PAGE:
A million trees by 2057 would take a million tons of carbon (or more than 3.6 million tons of carbon dioxide) out of the air. That’s on top of what our existing trees do. PLANT will support our existing tree-planting work and Oakvillegreen’s new backyard tree planting program in cooperation with the group called LEAF. It all adds up to what we could call a million tree challenge, as the Oakville Horticultural Society has suggested our Town needs.
Our fourth big challenge is to green our transit fleet by converting to electric buses. In a few moments, at this meeting, Council can approve our application to the Province’s new Municipal Green House Gas Challenge Fund for eight electric buses. Kevin – we are going to be counting on you to help us get this! An electric transit fleet was what we built our new Transit facility for, also with support from the Province. Now our far-sightedness is about to be rewarded.
There is a fifth challenge for us to ensure Oakville’s future is green. The Province is declaring surplus the lands we lease from them between 9th Line and Bayshire. I will be challenging Council to take steps to acquire and rehabilitate these lands. When our lease on those lands expires everyone in our community should be able to keep enjoying the greenspace there. When fully rehabilitated, we should see approximately 36 hectares or almost 90 acres of greenspace.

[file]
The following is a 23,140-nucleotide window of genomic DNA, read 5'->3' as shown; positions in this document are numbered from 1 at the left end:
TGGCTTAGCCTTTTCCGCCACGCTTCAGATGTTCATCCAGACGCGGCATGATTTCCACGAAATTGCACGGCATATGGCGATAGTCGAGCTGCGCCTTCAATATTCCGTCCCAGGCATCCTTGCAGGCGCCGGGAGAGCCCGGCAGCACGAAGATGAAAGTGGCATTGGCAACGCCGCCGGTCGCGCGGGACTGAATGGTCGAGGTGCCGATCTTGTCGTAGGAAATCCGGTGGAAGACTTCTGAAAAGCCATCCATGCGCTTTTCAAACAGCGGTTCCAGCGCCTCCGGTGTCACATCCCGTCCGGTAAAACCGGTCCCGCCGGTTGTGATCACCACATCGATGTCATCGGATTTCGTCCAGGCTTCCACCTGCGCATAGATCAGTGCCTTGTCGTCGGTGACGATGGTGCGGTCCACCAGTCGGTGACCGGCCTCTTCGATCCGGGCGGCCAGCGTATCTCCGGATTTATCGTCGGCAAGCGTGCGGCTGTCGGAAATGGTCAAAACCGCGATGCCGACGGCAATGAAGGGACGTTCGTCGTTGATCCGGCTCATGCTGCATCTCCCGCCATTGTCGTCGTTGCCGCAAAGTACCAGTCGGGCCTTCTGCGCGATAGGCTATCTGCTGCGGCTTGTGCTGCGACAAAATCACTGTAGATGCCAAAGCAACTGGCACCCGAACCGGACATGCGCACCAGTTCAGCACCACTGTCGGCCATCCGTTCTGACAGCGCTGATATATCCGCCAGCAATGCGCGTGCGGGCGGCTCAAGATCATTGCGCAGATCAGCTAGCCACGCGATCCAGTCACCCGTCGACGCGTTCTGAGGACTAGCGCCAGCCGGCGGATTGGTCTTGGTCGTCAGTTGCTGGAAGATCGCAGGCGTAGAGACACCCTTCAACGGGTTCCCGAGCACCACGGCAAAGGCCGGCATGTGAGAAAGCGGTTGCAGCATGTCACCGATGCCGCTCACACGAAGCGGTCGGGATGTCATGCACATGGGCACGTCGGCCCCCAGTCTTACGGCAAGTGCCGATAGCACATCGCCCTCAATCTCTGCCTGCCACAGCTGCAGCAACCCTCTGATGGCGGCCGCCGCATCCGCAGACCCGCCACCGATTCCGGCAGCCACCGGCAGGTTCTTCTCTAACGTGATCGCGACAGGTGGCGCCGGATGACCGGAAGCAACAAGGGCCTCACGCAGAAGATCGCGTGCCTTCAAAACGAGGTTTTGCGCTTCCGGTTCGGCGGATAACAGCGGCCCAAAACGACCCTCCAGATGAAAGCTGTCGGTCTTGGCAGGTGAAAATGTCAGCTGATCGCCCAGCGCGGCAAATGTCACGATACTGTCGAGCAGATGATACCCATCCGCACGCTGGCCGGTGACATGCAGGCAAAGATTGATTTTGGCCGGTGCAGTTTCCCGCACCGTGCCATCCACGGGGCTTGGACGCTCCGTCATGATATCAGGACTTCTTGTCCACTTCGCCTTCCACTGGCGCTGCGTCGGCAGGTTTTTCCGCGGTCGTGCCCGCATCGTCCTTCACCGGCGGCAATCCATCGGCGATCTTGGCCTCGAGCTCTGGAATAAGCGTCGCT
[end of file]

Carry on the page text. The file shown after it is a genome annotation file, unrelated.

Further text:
Our sixth big challenge is another opportunity to protect greenspace for our Town. We are working closely with Kevin Flynn, our Oakville MPP and Minister of Labour, to secure in public ownership the balance of the Merton Lands. This is important, because the Province once sold much of the Merton lands for development before the present provincial government took office. We need to prevent the risk that a future provincial government might sell the rest of the Merton Lands for development. Council and I were pleased to hear Minister Flynn’s announcement September 25, that I read in this chamber, that he is working with us to get the Merton Lands and Deerfield Golf Course kept in public ownership.
These six challenges (wellbeing, jobs, trees, electric buses, the Parkway and Merton) are opportunities to strengthen the livability of our Town and assure that Oakville’s future is green. What you’ve heard here are all goals I’m confident you the public support. I am confident these goals are achievable.
Together we have proven we can have as good a community as we’re willing to work together to create. Oakville’s great strength is how many of us are willing to show up and do that work, whether we are showing up as volunteers or as voters.
One resident’s association leader said when we adopted our Livable Oakville plan, and this remark has been an inspiration coming forward for everything that Council does, “It feels so good to live in a town where the Council listens to the people.” I can tell you that it feels good to Council to know you, the people of Oakville, feel you can bring your concerns and needs to Council and get heard.
Thank you very much for your attention to my remarks.